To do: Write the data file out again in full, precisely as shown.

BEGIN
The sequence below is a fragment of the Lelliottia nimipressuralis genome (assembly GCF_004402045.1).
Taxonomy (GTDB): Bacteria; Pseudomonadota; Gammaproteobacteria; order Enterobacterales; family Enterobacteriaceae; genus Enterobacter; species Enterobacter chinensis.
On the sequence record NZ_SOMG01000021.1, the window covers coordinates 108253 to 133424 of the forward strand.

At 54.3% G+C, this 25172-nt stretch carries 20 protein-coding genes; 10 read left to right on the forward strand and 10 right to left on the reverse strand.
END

The sequence below is a fragment of the Lelliottia nimipressuralis genome (assembly GCF_004402045.1).
Taxonomy (GTDB): Bacteria; Pseudomonadota; Gammaproteobacteria; order Enterobacterales; family Enterobacteriaceae; genus Enterobacter; species Enterobacter chinensis.
On the sequence record NZ_SOMG01000021.1, the window covers coordinates 108253 to 133424 of the forward strand.

At 54.3% G+C, this 25172-nt stretch carries 20 protein-coding genes; 10 read left to right on the forward strand and 10 right to left on the reverse strand.